"I have a letter from Sir Geoffrey to bear to Sir Ralph Marston," said he. "Have you any commands for Marston, Mistress Margery?" he mischievously added.

"Master Pynson," said Margery, earnestly, in a low tone, "I pray you to take this jewel to Master Carew, and to leave it in pledge with him, in case he will lend me the book. If he value it at more than this, I can send other jewels; but, Master Pynson, bring me the book!"

Richard placed the necklace for safety in the bosom of his doublet, and answered, "Fear not, good mistress; if I bring you not the book, it shall not be for lack of entreaty. Only hope not too much, for I may chance to fail."

"Pray God he lend you the book!" was her only answer.

————————————————————————————————————

Note. The Sangraal was the vessel in which the wine was contained which Christ gave to His disciples, saying, "Drink ye all of this;" this vessel was supposed to have been brought into England by Joseph of Arimathea; and the "quest" or search for this important relic formed one of the chief adventures of the Knights of the Round Table.



CHAPTER TWO.

A LATE DINNER.

"And there is something in this book That makes all care be gone, And yet I weep—I know not why— As I go reading on!"

Mary Howitt.

Margery went into the kitchen, and helped to prepare supper, under the directions of Dame Lovell, and then she returned to her own room, and tried to finish her illumination of Peter and Malchus; but she could not command her thoughts sufficiently to paint well, so much was her heart set on "the book." Therefore she sat with her hands folded in her lap, and tried to recall Sastre's sermon. Then came supper-time, and Margery went down to the banqueting-hall; and after supper, having begged her parents' blessing before retiring to rest, she came back to her chamber. But she did not attempt to undress. When the sun set, a red glory above the tree-tops, she was watching at her casement for Richard Pynson; and when the silver moon and the little golden stars had taken the sun's place in the heavens, she was watching still. At last she heard the sound of a horse's feet, and stole softly down the private staircase which led from her room to the hall. As Richard entered the hall, Margery softly murmured his name.

"What, Mistress Margery!" he cried, in astonishment. "You here! You have watched well for the book, and—there it is."

And Richard drew from the bag slung over his shoulder a small quarto volume.

"Oh, thanks, good Master Pynson, a thousand thanks!" cried Margery, in delight. "And how long season may I keep the book?"

"Master Carew said," returned Pynson, "that he asked not jewels for the safe-keeping of the book, for the word of a Lovell was enough," and Richard drew the necklace from his bosom and handed it to Margery. "He will lend the book for one month's time. He said, furthermore, that he lent it, not because he loved it not, but because he prayed that you, Mistress Margery, might know and love it too."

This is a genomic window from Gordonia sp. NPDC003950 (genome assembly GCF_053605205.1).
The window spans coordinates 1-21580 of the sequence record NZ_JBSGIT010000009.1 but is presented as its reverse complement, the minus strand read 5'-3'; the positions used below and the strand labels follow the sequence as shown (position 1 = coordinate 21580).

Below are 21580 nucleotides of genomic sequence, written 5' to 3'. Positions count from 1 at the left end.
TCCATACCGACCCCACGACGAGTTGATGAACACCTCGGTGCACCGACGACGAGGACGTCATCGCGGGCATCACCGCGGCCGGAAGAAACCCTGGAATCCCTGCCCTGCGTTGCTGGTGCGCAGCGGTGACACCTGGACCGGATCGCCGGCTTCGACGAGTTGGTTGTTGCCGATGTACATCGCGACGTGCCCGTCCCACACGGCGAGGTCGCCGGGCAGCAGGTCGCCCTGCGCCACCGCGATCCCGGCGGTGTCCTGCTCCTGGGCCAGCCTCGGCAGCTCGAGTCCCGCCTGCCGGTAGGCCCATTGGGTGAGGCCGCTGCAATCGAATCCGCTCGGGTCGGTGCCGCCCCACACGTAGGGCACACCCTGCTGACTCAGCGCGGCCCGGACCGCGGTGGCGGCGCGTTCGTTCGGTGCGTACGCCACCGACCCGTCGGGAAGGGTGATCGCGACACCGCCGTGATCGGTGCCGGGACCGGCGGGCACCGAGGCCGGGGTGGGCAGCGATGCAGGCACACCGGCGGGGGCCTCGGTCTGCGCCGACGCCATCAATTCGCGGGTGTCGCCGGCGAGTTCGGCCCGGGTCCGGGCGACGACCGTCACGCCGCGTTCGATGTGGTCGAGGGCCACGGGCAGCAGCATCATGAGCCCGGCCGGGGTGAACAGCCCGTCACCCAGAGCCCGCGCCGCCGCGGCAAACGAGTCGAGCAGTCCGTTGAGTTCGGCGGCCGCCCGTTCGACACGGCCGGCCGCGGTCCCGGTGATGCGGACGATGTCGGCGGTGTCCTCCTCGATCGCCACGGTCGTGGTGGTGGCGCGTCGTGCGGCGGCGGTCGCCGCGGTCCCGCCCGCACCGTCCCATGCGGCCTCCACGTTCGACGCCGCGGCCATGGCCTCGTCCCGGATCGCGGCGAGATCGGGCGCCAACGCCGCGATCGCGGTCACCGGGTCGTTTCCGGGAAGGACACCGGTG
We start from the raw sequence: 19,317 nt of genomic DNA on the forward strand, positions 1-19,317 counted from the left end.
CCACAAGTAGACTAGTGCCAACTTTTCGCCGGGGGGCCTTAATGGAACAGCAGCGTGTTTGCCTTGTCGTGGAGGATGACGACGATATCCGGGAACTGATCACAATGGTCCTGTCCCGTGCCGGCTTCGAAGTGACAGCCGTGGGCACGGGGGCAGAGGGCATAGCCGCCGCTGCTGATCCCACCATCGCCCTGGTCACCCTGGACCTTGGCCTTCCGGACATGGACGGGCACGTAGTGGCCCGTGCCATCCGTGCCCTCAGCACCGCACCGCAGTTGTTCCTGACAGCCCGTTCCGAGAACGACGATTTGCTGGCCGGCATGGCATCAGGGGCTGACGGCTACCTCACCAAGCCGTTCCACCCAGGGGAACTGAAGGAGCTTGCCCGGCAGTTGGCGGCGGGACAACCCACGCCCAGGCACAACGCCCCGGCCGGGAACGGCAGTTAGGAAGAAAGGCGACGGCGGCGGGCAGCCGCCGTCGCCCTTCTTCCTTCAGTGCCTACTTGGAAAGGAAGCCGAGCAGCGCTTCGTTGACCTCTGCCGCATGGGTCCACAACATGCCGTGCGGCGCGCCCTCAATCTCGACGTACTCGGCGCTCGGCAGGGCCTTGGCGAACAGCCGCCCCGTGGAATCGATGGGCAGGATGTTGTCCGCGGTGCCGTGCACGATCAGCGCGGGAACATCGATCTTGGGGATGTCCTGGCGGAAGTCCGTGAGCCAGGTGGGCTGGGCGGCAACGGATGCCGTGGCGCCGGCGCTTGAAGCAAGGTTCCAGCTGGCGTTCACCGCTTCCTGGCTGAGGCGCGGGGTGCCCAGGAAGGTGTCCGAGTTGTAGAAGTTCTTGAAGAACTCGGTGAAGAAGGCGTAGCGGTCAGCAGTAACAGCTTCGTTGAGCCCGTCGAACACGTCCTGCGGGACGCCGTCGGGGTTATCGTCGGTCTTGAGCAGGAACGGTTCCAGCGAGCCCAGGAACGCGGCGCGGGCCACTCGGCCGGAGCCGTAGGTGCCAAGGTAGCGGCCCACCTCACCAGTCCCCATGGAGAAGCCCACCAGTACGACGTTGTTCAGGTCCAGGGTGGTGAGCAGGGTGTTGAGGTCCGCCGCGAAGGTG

"Amen!" was Margery's answer, as she folded the book to her bosom, and crept softly back to her chamber—but not to bed. The first thing she did was to take off her petticoat and cote-hardie, and to put on a loose dressing-gown of grey serge. Then she divested herself of her head-dress, and allowed her fair hair to flow down over her shoulders without restraint. Having thus rendered herself comfortable, she seated herself in a carved chair, furnished with an ample cushion, and proceeded to examine the book.

The book was bound in leather, dark brown in colour, and simple in workmanship. It was clasped with two small clasps of common metal, washed over with silver; the leaves were of vellum, and on the first page was a badly-drawn and violently-coloured illumination of Christ and the Samaritan woman. Stops (as a rule) it had not, except a full stop here and there; and capitals there were none, with the occasional exception of a letter in red ink. Notwithstanding this, the manuscript, being written in a clear small hand, was very legible to eyes accustomed to read only black letter. At first Margery felt as if she were doing wrong in reading the book, but her curiosity drew her on, as well as her earnest desire to know more of those "strange things" of which Sastre had spoken in his sermon. Margery had taken the precaution of fastening the door before she commenced the study of the book. After the first glance which had made her acquainted with the particulars above noticed, she opened the book at random near the middle, and her eye fell on the following words:—